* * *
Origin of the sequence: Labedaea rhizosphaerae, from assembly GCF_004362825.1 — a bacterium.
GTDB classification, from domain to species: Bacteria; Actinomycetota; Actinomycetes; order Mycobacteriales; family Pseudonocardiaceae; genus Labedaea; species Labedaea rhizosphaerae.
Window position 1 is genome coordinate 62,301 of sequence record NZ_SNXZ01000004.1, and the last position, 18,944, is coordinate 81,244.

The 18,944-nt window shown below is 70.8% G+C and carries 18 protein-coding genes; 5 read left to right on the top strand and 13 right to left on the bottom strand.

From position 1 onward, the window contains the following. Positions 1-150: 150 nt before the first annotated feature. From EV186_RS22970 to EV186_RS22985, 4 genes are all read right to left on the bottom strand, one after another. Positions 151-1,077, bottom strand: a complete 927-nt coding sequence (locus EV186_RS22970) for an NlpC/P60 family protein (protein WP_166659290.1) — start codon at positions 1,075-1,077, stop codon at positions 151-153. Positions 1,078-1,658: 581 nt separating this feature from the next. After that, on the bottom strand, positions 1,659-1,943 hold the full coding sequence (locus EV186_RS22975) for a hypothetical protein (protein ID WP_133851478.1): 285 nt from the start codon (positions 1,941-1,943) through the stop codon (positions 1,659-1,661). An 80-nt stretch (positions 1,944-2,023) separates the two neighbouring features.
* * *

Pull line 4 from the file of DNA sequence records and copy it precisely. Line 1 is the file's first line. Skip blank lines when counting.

The 18,944-nt window shown below is 70.8% G+C and carries 18 protein-coding genes; 5 read left to right on the top strand and 13 right to left on the bottom strand.